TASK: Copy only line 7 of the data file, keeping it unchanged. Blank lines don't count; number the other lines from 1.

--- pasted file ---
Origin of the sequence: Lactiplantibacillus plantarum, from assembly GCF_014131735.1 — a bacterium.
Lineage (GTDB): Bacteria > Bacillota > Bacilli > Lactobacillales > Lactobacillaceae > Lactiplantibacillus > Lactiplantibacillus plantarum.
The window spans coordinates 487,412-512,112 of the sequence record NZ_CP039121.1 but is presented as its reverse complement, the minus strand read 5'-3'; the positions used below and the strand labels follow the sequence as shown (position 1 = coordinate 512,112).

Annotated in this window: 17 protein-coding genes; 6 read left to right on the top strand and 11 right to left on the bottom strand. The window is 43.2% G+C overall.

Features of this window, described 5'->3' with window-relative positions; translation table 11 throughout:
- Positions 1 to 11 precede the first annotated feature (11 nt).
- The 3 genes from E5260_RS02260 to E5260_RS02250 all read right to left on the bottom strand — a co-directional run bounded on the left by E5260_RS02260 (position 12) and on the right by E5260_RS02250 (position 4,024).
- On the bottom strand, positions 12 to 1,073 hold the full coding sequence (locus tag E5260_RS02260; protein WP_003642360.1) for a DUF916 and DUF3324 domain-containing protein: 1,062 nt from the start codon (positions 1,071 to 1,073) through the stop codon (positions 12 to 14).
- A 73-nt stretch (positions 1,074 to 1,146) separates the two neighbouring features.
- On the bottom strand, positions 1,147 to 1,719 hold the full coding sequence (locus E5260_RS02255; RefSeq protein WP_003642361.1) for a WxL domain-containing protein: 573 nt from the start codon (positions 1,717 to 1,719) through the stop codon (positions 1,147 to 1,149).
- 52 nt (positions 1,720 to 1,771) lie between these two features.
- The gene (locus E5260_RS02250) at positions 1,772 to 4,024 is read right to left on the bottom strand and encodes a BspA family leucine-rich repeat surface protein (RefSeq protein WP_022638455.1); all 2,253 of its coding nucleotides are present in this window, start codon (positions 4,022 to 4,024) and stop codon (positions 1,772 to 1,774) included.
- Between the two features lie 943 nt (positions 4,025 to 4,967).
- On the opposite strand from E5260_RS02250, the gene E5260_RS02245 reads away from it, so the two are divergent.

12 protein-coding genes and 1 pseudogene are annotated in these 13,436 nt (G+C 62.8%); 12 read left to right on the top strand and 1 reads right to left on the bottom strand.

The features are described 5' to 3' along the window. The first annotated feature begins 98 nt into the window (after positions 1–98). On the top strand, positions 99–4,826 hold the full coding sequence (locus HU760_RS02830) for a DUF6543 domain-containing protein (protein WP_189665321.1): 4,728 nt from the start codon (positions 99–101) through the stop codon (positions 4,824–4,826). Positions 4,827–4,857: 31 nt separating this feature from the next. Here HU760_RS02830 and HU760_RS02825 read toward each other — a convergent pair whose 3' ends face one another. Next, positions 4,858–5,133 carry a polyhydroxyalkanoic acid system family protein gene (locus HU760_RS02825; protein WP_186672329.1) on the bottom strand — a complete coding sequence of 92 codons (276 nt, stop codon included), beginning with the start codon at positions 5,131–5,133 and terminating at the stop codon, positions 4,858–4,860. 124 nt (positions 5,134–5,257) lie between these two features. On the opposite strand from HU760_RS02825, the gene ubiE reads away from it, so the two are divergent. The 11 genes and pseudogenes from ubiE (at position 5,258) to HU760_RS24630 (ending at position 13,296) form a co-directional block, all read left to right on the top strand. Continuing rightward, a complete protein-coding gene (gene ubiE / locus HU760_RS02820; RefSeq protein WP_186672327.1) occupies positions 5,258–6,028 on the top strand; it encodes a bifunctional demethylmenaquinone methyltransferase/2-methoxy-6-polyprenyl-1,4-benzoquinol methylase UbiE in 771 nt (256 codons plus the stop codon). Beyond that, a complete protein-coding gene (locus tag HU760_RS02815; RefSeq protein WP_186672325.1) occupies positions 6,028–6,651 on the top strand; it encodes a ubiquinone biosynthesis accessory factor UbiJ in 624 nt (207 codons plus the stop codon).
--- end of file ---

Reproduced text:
- The 3 genes from E5260_RS02260 to E5260_RS02250 all read right to left on the bottom strand — a co-directional run bounded on the left by E5260_RS02260 (position 12) and on the right by E5260_RS02250 (position 4,024).